Therefore, voting yes on Proposition 58 would be a wise decision for California voters because the benefits of a bilingual education heavily outweigh those of an English-only curriculum.

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La creación de Xibalba

Tienta la tierra y acuéstate en ella y siente su vibración. Si acercas tu oreja a la tierra húmeda del atardecer escucharas un zumbido, algo distante, casi insignificante. En las entrañas de la tierra donde ningún alma viviente a llegado, vive un ser. Un ser agobiado, atormentado y solitario. Apenas si es oíble, apenas si es perceptible, su llanto terrible.

Cada noche solloza el creador de Xibalba, el dueño de un dominio de espíritus. Llegan ahi las almas perdidas, las almas que están olvidadas. Él se llama, Amotlein. Pero no siempre fue el dueño de Xibalba.

Amotlein una vez vivió entre nosotros. Un ser simple y algo distante. Cada día se levantaba dando gracias a los Dioses por el milagro constante del nuevo amanecer. Pudiera decirse que él era el ciudadano ejemplar, el más cuerdo y sensato del Anáhuac. Pero ningún hombre es eterno, ningún hombre es incorruptible.

Un atardecer se bañaba en el Lago de las Aguas Puras, que queda en una remota tierra escondida por una persiana de montañas y bosques, cuando sintió que alguien lo observaba, que alguien lo espiaba. Como ya estaba oscureciendo, Amotlein se vistió con prisa y cogio su tilma emprendiendo su camino hacia su choza humilde. Al dar el primer paso Amotlein se quedó tieso.

“No me temas,” le dijo una voz profunda, algo ronca, pero dulce al igual.

Enfrente de Amotlein había una mujer de pelo largo, liso y algo rojiso. Sus ojos eran grandes, cafés como el cacao. Y su piel radiante con tinte de olivo. De ella emitía una esencia dulce de flores silvestres, y su cara se iluminaba con la resonancia de un fuego ardiente.

“Me llamo, Nochtli,” le dijo la mujer de pasiones.

Amotlein se quedó con ojos abiertos, de búho alertado. Ella se acerca a él. Amotlein se quedo inmóvil, su mirada perdiéndose en ella, entrando en un transe en que él ya nunca pudo zafarse. Tomo sus manos y los dos se metieron al Lago de las Aguas Limpias. Ahí consumieron su pasión. Tentando y reconociendo cada parte de su ser. Fue tanto su amor y lujuria que las aguas empezaron a burbujear en un hervor tormentoso.

Al despertar Amotlein se encontró rodeado de lodo, en un cráter profundo. Profundo como un lago. En él emergió una sed profunda, un deseo insaciable de sentir el calor de ese amor volátil. Queria él amar y ser amado. Queria hundirse una vez mas en el cuerpo de Nochtli. Ser acariciado por suave y tenue olor. Desde ese dia Amotlein traía una dama a lo que una vez fue el Lago de las Aguas Puras, gozandosela. Pero nadie lograba saciar esa sed que tenia por la mujer de la mirada de fuego.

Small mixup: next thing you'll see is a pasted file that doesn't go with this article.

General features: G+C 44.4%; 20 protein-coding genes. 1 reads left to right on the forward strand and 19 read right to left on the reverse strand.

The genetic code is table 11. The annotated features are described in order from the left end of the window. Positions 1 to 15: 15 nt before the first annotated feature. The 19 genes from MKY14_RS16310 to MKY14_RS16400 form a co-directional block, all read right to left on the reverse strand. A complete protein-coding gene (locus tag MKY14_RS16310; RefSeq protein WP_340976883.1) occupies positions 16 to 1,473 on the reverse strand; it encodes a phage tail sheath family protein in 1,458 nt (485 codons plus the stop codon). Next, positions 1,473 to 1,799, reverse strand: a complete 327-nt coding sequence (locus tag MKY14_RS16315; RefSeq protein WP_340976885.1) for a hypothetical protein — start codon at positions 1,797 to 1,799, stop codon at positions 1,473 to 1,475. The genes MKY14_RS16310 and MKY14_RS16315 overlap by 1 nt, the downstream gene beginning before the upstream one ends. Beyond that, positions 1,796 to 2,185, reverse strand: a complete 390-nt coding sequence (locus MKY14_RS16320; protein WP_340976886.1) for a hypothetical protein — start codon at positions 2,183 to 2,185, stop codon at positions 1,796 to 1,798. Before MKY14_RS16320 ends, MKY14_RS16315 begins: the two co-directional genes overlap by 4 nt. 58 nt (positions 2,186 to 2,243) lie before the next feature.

Tanta fue la obsesión, que cada noche lloraba en lo que una vez fue el Lago de las Aguas Puras. Sus lágrimas cristalinas llenaron el lago hasta que se desbordó, inundando el bosque cercano.

Los pájaros fueron los primeros en huir, y después siguieron algunos jaguares, ranas, y monos. No todos los animales tuvieron la suerte de salvarse y murieron ahogados en el lamento de las aguas torrenciales. Después Amotlein golpeó el suelo con sus puños llenos de angustia, provocando un terremoto que cuarteo la tierra inundada que lo rodeaba; dejándolo en una isla enorme y solitaria. Su llanto cesó y ninguna lágrima le brotó de sus ojos achicopalados. Estaba seco. Habia llorado todo el agua en él, pero su alma no dejaba de pensar en la tierna Nochtli.

El fuego de su corazón, que la añoraba, le prendió fuego a su cuerpo. Amontlein se achicharro, su piel humeando, desprendiéndose de su cuerpo pedazo por pedazo. Los ojos gelatinosos se le derritieron. Y el cabello en polvo quedó. Casi nada quedó de Amotlein, solo quedó su esqueleto vibrante, vivo y animado por la llama de la pasión.

Una vez más hirvieron las aguas y se volatizaron. Después el fuego intenso secó y agrietó la tierra. La tierra ahora tenía la misma sed de Amotlein. Lo único que sobrevivió, lo único que creció del voraz incendio y de la gran sequía, fueron los nopales con tunas. Amotlein tomo la fruta del nopal y se espino, pero disfruto de su carne dulce. Por fin sacio su alma. Para ese entonces ya era muy tarde, pues Xibalba ya se había creado y en él un rey se habia encontrado.

Desértico, árido, desolado,
Es el alma del mal amado.